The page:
That all this would have helped rebuild Egypt which was severely struck by famine and plague in 1430 is apparent. In 1438 the greedy and bad tempered Barsbay died and he was succeeded by Sultan Jaqmaq who did not support any kind of extra charges from the traders, for a time. But naturally, when Al Zahir Jaqmaq rose to the throne, Janibak, the powerful Saad of Jeddah instated by Barsby was replaced by one Timraz al-Baktimurt al-Mu'ayyadi, known as al-Musadri', the Wrestler.

Timraz was originally purchased as a young slave by the Circassian Sultan al-Mu'ayyad Shaykh after whose death he entered the service of Amir Tanbak the Syrian governor. When Tanbak passed on, Timraz entered the service of Sultan Barsbay. He advanced rapidly in rank, eventually becoming a member of the sultan's inner circle and his bodyguard, the kbassakiyya. An accomplished wrestler, he also earned the epithet “al- Musari”. It was however, during the reign of the succeeding sultan, al-Malik al-Zahir Abu Sa'Id Jaqmaq (842/1438—857/1453), that the Amir Timraz reached the pinnacle of his career, and came to play an important role in the history of the Hijaz.

After an initial tenure in Jeddah, Timtaz was not reappointed as Saad and moved back to Cairo in 1444. Whether it was a punishment of sorts or a demotion, we do not know, but he cooled his heels in Cairo for 4 years and it appears the personal relationship between the Sultan and Timraz had soured somewhat in these years. In 1448 he was appointed as a governor in Jerusalem, but was dismissed after 6 months and exiled to Damascus. After further turbulence, appointments and dismissals, Timraz was stripped of tax collection powers in 1450 by Sultan Jaqmaq. In the meantime, Saad Janibak fell out of favor and for inexplicable reasons, Jaqmaq replaced him with the previously out of favor Timraz. The upstart Timraz saw a chance of quickly amassing a personal fortune and abscond to other friendly patrons.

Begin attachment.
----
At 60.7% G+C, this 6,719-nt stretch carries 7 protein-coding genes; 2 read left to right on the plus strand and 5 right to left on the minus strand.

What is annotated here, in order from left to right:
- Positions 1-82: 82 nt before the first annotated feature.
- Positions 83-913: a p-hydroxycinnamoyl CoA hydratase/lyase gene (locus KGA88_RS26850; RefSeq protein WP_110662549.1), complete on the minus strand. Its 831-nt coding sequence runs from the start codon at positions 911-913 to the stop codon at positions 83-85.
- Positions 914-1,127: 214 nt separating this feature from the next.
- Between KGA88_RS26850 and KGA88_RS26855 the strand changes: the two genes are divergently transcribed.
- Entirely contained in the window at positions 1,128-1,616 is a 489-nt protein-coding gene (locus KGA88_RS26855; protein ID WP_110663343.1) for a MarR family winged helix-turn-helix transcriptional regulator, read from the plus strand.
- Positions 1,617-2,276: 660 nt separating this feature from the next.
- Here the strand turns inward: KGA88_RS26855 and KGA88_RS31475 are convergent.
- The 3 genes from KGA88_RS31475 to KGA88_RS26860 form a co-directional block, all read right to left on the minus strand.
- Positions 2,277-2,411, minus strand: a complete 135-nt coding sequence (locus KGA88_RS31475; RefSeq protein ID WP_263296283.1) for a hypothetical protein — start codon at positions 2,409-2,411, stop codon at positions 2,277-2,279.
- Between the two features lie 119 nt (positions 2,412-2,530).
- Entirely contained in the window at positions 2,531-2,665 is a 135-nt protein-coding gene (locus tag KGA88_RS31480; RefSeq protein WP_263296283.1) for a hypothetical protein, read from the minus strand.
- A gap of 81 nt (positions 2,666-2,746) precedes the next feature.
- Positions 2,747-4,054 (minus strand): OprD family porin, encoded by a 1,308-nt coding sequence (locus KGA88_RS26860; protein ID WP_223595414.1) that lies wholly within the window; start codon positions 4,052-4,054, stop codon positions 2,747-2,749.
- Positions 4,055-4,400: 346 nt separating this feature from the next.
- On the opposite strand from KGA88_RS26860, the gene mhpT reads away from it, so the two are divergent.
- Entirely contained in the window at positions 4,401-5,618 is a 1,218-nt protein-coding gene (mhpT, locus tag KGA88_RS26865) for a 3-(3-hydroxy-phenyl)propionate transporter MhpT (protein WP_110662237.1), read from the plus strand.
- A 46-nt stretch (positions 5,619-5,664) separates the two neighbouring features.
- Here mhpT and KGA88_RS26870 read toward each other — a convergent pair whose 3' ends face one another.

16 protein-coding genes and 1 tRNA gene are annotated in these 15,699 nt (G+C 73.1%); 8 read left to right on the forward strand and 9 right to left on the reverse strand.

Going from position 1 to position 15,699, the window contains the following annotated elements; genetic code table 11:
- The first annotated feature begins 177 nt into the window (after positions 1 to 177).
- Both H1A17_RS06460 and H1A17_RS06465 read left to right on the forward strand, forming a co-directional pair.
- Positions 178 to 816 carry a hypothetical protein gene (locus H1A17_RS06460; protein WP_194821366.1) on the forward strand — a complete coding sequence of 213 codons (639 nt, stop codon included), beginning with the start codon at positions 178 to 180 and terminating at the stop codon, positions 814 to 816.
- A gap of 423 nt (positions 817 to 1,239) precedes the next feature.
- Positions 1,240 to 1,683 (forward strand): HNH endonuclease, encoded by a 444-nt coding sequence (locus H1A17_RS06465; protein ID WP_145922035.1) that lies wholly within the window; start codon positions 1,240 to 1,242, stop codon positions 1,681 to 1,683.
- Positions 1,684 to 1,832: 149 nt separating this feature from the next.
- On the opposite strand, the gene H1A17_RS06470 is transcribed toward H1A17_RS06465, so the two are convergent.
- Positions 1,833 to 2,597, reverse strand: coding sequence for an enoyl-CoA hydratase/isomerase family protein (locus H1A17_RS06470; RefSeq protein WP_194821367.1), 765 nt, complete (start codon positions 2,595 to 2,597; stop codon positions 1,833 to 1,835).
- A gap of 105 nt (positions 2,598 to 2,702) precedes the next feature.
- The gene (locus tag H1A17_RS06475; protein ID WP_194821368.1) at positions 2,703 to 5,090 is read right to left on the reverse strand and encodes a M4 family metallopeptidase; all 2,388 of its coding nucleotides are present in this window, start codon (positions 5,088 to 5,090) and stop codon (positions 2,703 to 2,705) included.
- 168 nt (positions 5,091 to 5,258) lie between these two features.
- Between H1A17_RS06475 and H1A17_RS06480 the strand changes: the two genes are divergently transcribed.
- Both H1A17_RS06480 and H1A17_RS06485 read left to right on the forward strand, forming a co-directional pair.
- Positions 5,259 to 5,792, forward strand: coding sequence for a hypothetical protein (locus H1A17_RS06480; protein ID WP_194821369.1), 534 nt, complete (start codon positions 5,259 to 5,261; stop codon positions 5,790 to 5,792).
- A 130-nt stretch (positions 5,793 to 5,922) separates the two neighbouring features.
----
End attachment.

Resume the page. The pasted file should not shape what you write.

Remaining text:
Taghribirdi tells us that Timraz, now the superintendent of the port of Jeddah, dutifully collected the tax some 30,000 dinars, purchased a boat ‘Murawwas’ from a Turk Yusuf Al-Bursawi, loaded it with men and armaments, and pretended to sail to Egypt with the tax collection, but instead sailed off towards Yemen and thence to India. He found out however that no West Indian port was willing to help him, for almost all of them had merchants who had invested heavily in trade at Mecca, so did not want to alienate the Mamluk Sultan. As he shuttled from port to port around India’s west coast for over six months, and neared (or was already around) Calicut, he simply decided that this was the best bet and docked at the port of Calicut, without permission.

Now Tagghribirdi explains that the Calicut king was an al-Samiri (an ox worshipper) and the people were Samara (ox worshippers) but that there were a number of Muslims as well. Anyway, the traders quickly met the Zamorin and explained that this Timraz was the fellow who had absconded with the Mamluk money and that if asylum was granted to Timraz, their fortunes at Mecca and the trade would be severely affected.

One should also note that in the meantime, Sultan Jaqmaq had recalled the previous Saad Janibak to look after affairs at Jeddah and entrusted with him the responsibility to track down Timraz and the loot. That Janibak was back made any merchant who was planning to join Timraz’s scheme and profit from it, acutely wary, for this Janibak incidentally had cordial relations with the Zamorin of Calicut as Taghribirdi explains – Janibak had received a number of letters from the Zamorin which were great examples of poetry and prose (beautifully inscribed on palm leaves in Malayalam – or Manipravalam) testifying either to the literacy of the Zamorin or his scribes!